Research says the bigger the box the better. Two of the strongest TAP appliance studies proved that vertical adjustability and more tongue space lead to better outcomes.

  1. In a TAP and continuous positive airway pressure (CPAP) Army comparison study published in Chest in 2011, researchers prescribed an oral appliance (OA) to 497 patients and outcomes proved no significant difference in mild and moderate obstructive sleep apnea (OSA) patients. In fact, 73.6% of patients were successfully treated with TAP, and this study is used as part of the American Academy of Sleep Medicine (AASM) and American Academy of Dental Sleep Medicine (AADSM) guidelines stating OA as first-line therapy.
  2. Research published in the Journal of Dental Research indicated “that oral-appliance therapy was not inferior to CPAP for effective treatment of obstructive sleep apnea.”

What’s not published in either study but was later discovered by Drs. Keith Thornton and Aarnoud Hoekema is that the increased vertical dimension helped with patient outcomes. More room for the tongue seems especially helpful in cases with overweight patients. You could have less room for the tongue for some people, but more room proved beneficial for everyone.

dreamTAP and TAP 3 TL sleep products
Designed to allow for ample tongue space, TAP appliances are well-suited for the treatment of snoring and sleep apnea in patients with large tongues.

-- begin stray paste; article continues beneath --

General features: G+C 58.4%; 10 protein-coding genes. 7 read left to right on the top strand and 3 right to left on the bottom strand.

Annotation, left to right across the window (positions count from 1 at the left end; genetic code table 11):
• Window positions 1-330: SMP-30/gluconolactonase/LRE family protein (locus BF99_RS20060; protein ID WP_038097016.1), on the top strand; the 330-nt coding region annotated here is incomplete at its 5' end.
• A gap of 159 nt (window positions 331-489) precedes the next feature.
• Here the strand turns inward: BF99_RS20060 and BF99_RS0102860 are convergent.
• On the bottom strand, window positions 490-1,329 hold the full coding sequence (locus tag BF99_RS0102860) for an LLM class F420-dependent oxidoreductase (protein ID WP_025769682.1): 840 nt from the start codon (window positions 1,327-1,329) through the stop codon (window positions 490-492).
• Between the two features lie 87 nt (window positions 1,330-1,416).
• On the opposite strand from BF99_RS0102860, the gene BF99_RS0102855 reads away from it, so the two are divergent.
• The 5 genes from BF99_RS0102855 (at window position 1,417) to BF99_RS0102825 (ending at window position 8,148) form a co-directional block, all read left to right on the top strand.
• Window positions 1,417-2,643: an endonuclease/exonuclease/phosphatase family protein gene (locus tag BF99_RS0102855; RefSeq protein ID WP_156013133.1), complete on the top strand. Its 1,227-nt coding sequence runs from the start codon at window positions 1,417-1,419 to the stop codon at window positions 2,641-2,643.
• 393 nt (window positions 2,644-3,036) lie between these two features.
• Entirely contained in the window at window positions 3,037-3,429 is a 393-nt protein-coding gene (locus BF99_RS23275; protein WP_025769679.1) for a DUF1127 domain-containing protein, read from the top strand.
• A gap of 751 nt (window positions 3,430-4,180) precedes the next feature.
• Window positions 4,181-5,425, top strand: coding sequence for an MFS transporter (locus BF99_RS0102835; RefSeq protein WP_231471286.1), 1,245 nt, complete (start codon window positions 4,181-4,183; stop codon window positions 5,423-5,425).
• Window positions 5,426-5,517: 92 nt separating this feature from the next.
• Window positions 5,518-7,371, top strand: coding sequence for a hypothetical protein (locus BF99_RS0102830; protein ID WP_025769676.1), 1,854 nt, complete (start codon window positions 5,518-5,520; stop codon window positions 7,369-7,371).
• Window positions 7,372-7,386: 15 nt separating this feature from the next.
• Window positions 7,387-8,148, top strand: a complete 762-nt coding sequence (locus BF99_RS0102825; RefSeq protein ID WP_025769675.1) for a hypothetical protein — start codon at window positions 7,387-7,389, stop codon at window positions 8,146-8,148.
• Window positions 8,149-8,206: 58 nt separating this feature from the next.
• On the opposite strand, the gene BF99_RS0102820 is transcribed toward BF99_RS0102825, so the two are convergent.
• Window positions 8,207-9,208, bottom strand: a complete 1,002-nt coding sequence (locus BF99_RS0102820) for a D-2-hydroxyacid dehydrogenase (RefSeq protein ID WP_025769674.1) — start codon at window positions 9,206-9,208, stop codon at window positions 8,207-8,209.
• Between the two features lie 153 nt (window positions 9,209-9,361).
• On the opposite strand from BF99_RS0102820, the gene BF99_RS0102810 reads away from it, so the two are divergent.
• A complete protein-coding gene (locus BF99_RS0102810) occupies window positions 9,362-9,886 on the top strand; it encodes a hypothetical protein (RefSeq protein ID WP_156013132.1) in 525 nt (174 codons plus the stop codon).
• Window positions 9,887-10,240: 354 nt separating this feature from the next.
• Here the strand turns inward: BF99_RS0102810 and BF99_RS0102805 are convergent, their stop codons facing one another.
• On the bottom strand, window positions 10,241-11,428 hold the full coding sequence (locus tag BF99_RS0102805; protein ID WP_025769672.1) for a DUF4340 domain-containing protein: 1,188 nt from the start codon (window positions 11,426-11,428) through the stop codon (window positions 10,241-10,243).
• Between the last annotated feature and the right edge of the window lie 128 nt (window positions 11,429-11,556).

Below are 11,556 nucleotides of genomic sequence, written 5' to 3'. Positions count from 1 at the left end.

dreamTAP vs. TAP 3

Most oral appliances made with increased vertical dimensions do not add lateral space for the tongue. Therefore, clinicians may decide to utilize a TAP appliance for more tongue space.

Space for the tongue is a premium consideration for each patient. The dreamTAP appliance moves the anterior single-point attachment mechanism out of the tongue space and over the lower incisors. Along with the smooth, low-profile lingual coverage, the tongue can rest easily forward, keeping it from crowding the oropharynx. For patients with narrow arches, indented tongues, and high vaulted palates, dreamTAP may be the best match.

For patients with wide arches and a more natural tongue space, placing the TAP 3 connection just behind the lower incisors has been a comfortable location for thousands of people for over a decade.

Conclusion

Once patients realize how great it is to sleep with an open airway every night, without the fragmented sleep that causes genioglossus and closing muscle activity, they may just be interested in correcting the reasons why they have a BFT in the first place. And, even better, they may want to keep their kids from suffering from narrow arches and BFT problems by asking what can be done early in life.

To read more about oral appliance therapy, and to explore the New West family of sleep appliances, click here.

TAP and dreamTAP are trademarks of Airway Management Inc.